Hi guys,

It’s my first time deploying Trellis to DigitalOcean. Everything seems to be going fine, except i’m receiving the following message going to my droplet’s IP: didn’t send any data. ERR_EMPTY_RESPONSE

Reading up it seemed perhaps it had to do with SSH agent forwarding (which i’m not familiar with). I followed this tutorial and the response seemed fine.
You've successfully authenticated...
On the server:
You've successfully authenticated...

Where is this no data coming from? Any ideas?


Did you provision the server with an actual hostname? You’ll need to use that instead of an IP address.

I agree with @ben
Given that I had most of this typed, I’ll still send it along…

If you’re saying you’ve run server.yml and deploy.yml then you point your web browser at your IP and get an empty response, I speculate that it is because your Nginx isn’t configured to process requests to the IP name, only the domain name. Here are the site_hosts for which your server will process requests. By default, this doesn’t include the IP.

Ultimately, you’ll want to connect using a fqdn once you have DNS set up. If that is not yet set up, I’d recommend making an entry in your local machine’s /etc/hosts
then point your browser at instead of the IP.

Maybe it would work to add the IP to the site_hosts list (but I vaguely remember that may have other issues with css/js relative paths not resolving).

1 Like

Thanks guys, for the quick help. I get what the problem is now: using the IP.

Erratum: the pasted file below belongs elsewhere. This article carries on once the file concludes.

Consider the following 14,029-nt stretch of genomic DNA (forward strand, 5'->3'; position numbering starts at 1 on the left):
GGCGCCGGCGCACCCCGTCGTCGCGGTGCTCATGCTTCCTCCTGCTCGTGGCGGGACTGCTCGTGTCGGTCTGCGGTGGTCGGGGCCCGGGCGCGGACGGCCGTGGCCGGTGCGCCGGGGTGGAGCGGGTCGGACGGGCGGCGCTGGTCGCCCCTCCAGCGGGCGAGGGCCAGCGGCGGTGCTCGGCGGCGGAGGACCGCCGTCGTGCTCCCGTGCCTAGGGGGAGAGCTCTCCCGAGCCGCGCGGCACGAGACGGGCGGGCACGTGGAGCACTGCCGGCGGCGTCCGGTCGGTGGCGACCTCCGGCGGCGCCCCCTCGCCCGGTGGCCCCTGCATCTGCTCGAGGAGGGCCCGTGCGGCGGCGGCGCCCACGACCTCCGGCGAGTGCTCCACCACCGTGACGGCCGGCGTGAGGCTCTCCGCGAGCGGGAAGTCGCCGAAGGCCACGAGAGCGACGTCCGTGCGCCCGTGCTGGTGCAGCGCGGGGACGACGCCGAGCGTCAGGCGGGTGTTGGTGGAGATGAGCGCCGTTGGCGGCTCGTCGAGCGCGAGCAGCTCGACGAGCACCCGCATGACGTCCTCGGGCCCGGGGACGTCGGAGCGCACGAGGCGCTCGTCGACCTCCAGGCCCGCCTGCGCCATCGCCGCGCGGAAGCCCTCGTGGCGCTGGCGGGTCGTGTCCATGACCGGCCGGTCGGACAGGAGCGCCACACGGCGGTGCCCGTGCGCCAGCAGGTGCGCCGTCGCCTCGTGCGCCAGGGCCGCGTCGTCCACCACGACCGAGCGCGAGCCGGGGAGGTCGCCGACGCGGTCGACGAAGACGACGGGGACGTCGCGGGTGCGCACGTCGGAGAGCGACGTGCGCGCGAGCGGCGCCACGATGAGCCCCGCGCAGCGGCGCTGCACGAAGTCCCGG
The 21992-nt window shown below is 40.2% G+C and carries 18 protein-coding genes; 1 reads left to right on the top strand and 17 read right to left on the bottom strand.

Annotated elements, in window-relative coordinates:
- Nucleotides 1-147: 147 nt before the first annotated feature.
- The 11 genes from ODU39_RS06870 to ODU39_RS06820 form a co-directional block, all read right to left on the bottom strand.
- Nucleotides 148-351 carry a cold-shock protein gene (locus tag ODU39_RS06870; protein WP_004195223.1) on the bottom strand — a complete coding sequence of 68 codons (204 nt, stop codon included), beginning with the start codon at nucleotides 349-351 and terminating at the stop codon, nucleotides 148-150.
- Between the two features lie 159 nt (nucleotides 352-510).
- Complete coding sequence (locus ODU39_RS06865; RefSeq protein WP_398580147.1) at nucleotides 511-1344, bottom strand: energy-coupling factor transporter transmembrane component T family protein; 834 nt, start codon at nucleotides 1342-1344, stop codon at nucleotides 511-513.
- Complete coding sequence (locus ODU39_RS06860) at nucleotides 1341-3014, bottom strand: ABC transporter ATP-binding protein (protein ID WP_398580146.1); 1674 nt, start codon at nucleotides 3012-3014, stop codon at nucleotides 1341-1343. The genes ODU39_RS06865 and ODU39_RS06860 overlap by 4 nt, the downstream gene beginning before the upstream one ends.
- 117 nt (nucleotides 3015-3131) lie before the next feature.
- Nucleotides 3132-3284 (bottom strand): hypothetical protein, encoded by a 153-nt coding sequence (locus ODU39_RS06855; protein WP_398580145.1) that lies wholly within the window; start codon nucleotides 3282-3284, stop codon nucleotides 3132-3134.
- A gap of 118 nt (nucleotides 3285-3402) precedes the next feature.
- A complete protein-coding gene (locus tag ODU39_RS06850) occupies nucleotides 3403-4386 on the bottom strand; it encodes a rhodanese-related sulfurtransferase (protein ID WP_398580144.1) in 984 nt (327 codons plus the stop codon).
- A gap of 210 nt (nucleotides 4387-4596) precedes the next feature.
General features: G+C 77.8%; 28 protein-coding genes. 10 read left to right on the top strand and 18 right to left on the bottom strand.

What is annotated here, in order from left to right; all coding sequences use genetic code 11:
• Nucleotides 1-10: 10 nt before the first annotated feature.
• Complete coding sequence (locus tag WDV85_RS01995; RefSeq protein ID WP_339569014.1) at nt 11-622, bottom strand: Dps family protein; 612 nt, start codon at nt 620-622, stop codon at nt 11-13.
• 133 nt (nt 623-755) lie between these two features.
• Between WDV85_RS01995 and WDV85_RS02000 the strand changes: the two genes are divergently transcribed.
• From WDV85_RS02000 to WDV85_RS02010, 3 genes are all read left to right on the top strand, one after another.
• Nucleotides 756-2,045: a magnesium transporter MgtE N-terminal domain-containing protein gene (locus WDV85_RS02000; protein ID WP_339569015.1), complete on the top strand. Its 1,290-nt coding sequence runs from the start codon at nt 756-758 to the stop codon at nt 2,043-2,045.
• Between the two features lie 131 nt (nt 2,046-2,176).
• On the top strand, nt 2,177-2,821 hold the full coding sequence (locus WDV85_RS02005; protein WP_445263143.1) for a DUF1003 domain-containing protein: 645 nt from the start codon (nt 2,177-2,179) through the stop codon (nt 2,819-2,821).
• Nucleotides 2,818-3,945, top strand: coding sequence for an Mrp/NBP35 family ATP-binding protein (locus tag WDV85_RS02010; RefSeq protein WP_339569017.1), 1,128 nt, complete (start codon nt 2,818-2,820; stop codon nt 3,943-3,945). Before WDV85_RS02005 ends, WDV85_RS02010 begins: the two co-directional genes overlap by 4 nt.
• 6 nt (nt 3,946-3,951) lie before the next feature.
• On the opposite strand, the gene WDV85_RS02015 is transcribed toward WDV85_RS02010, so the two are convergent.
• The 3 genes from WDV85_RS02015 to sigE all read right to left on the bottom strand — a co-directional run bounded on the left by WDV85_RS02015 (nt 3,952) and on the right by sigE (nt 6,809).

I did not, i’m using the droplet’s IP, which, I believe now, is causing the issue.

Indeed I would. Normally before I would put a site live, I want to have it running on an IP to test and show clients (after the local build).
What would be your workflow to test a site live without having to use the actual domain?

Hopefully you are able to help me adjust my strategy.

If you’re showing the client the site on your machine, you could use the approach I mentioned of adding a temporary entry to your /etc/hosts. But more likely, you want enable the client to visit the site on their own devices and you don’t expect them to mess with /etc/hosts.

There could be many approaches, but if I had to do it right now, I’d set up DNS to point to a different IP, for a new staging droplet (e.g., IP in hosts/staging). I’d ask clients to visit to preview the site (and to preview ongoing changes after the site is launched). This staging site shouldn’t be indexed by search engines if you’re using bedrock (here’s why), but you may still want to put the staging site behind basic auth like in “Bedrock site protect” here.

Of course, when you’re ready to launch, add a DNS entry to point to your original IP (e.g., IP in hosts/production). You end up with staging and production on different droplets, different IPs, which gives you good flexibility in development. You can do anything you want to your staging server without affecting your production server.


Thanks guys the issue has been resolved!

This is indeed what I did. Staging is now done in a subdomain, with it’s own droplet.

For future reference:

The cause: Trying to work with only the droplet’s IP
The solution: Using a (sub)domain for staging ( hosts/staging ).